About North Wales Cyber Security Cluster

Images of the North Wales CYber Security Cluster Speakers for July 2015
Background to the formation of Cyber Security Clusters

In 2011, the updated UK Government’s National Security Strategy classed “cyber security” as one of the top priorities for national security, alongside international terrorism, international military crises and natural disasters.

In response to this classification, the Government published the UK Cyber Security Strategy in November 2011. It sets out how the UK will support economic prosperity and protect national security by building a more trusted and resilient digital environment.

Four Strategy Objectives were published in the UK Cyber Security Strategy:

  • Make the UK one of the most secure places in the world to do business in cyberspace
  • Make the UK more resilient to cyber attack and better able to protect our interests in cyberspace
  • Help shape an open, vibrant and stable cyberspace that supports open societies
  • Build the UK’s cyber security knowledge, skills and capability

Each year, Cabinet Office Minister Francis Maude, has provided a Progress Report explaining what has been implemented to prevent cyber crime and make the UK a safer place to do business. For example:

  • Setting up a National Cyber Crime Unit within the National Crime Agency, bringing together Police eCrime Unit and SOCA
  • Building the Cyber Security Information Sharing Partnership (CISP) with businesses to allow the exchange information on cyber threats in a trusted environment
  • Providing cyber security advice to businesses such as the 10 Steps to Cyber Security Booklet already downloaded by more than 7,000 businesses.
  • Working with industry on cyber security standards such as IASME and the Cyber Essentials Scheme to give organisations a clear baseline to aim for to protect themselves against the most common cyber security threats.
  • Making more than £500,000 available to UK SMEs via Cyber Security Innovation Vouchers to improve their cyber security and protect their business ideas, administered by the Technology Strategy Board.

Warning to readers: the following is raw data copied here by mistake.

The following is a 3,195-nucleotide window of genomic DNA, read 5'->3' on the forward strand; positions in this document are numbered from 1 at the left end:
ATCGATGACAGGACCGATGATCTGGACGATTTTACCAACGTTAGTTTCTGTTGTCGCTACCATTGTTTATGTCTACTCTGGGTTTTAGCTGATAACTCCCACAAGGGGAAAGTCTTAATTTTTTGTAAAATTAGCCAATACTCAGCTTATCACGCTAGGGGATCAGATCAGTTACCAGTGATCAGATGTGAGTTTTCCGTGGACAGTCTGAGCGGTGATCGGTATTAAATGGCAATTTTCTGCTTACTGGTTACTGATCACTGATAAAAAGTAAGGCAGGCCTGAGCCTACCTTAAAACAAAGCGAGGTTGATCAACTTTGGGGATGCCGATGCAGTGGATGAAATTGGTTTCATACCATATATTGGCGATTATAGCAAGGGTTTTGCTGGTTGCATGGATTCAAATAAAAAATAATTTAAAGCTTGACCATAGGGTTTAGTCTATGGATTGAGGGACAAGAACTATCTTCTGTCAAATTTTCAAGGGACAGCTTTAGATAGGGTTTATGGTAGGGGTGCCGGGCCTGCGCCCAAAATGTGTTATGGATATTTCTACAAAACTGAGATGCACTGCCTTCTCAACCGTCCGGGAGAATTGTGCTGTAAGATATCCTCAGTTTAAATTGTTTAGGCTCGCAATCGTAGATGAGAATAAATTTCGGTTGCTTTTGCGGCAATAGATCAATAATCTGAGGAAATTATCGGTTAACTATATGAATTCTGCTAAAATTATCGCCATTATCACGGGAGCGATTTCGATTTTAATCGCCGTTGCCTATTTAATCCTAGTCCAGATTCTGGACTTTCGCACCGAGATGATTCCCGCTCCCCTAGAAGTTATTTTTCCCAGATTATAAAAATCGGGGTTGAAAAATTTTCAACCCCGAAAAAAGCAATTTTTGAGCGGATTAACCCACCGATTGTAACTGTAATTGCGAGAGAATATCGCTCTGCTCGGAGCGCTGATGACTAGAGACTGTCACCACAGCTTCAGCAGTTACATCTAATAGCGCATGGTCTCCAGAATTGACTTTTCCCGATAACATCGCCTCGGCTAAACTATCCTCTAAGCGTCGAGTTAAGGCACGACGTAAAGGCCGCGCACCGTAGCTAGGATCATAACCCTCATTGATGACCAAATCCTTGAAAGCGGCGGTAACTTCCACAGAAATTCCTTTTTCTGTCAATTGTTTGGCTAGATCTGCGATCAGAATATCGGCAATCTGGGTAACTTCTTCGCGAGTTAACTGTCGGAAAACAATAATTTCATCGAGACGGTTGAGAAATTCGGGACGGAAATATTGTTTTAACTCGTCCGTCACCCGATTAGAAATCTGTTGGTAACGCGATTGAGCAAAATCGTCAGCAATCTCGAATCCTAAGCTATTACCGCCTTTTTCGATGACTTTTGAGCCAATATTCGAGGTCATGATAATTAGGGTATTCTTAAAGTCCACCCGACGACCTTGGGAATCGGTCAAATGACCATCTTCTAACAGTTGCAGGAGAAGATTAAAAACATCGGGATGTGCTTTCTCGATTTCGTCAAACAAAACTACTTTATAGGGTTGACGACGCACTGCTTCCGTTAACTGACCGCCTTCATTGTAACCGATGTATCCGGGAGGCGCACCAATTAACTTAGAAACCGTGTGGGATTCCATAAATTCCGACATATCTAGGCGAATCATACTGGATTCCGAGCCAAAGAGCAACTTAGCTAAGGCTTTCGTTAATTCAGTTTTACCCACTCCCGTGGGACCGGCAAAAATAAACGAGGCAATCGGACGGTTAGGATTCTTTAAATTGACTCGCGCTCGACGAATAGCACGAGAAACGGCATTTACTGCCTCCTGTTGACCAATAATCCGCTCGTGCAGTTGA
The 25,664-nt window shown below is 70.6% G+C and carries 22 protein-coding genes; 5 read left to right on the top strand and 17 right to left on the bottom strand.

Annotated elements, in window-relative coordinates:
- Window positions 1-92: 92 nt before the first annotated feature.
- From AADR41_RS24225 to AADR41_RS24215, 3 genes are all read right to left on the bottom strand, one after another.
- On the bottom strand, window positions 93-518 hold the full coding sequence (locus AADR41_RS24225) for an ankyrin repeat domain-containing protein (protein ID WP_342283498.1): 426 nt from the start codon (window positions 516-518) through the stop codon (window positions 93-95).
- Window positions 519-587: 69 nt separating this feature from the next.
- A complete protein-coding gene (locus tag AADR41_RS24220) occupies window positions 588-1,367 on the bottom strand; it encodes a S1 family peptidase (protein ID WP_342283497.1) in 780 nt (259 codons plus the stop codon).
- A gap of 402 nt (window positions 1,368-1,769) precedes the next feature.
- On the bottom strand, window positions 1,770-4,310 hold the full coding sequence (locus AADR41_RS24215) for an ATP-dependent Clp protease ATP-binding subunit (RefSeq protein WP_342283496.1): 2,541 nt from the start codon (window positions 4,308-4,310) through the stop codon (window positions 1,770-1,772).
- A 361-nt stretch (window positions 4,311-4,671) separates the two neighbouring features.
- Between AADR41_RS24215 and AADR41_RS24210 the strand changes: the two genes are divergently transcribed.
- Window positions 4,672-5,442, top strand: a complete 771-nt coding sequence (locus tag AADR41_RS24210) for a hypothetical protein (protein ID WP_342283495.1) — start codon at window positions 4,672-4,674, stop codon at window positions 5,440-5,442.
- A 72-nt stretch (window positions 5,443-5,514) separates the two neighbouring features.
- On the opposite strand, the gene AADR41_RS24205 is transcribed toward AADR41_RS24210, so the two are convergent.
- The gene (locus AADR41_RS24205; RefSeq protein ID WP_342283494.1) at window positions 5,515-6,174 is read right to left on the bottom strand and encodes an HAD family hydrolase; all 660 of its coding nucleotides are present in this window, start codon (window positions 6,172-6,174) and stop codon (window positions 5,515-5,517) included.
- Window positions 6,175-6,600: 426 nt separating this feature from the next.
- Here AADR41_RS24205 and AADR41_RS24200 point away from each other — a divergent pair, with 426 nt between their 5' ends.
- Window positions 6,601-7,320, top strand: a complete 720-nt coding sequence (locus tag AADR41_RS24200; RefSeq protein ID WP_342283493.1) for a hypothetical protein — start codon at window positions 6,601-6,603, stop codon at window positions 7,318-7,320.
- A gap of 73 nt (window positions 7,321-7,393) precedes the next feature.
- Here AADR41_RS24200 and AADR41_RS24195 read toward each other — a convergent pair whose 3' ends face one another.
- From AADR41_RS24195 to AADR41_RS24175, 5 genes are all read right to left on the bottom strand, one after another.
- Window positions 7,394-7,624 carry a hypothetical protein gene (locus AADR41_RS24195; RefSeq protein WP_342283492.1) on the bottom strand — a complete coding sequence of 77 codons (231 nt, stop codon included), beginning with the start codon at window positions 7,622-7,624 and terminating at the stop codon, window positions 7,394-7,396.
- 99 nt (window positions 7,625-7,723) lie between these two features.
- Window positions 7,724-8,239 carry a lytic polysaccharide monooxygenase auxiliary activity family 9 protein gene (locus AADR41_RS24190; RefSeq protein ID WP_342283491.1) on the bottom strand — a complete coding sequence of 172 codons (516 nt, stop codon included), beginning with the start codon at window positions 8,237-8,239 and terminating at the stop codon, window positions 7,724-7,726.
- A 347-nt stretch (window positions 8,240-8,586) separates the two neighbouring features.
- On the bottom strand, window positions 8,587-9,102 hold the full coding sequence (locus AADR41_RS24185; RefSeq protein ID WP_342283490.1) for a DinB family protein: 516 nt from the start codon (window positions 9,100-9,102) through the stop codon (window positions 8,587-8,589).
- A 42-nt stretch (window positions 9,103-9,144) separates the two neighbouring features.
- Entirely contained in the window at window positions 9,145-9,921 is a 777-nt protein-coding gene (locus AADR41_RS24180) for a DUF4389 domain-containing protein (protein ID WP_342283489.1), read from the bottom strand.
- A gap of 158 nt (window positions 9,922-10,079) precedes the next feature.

In addition to these Government initiatives, indirect support is also provided for individuals, organisations and groups who want to make a contribution to the combined effort of achieving the UK Cyber Security Strategy Objectives.

A good example of this is the formation of Cyber Security Clusters.

A number of Clusters have been formed that are centred around universities. There are 12 centres for excellence in academic research in this field, where the body of knowledge on cyber crime and cyber security is being expanded by students and faculties. These Clusters increasingly involve input from specialist cyber security companies and organisations who’s “real-world” experience helps to accelerate the learning process and act as a catalyst for ideas and a proving ground for innovation.

More recently, Clusters have started forming comprised entirely of small businesses. This approach was pioneered by the Malvern Cyber Security Cluster - a group of more than 50 small cyber security companies, centred in Worcestershire, Gloucestershire and Herefordshire, who cooperate on a range of initiatives to grow their cyber security businesses, improve the cyber security of local enterprises, and also raise awareness of cyber security in their combined customer base.

The success of the Malvern Cluster has led to the formation of a UK Cyber Security Forum under which a number of new Clusters are being formed. These include the North West, North East, Cambridge, London, South Wales and more are springing up all the time.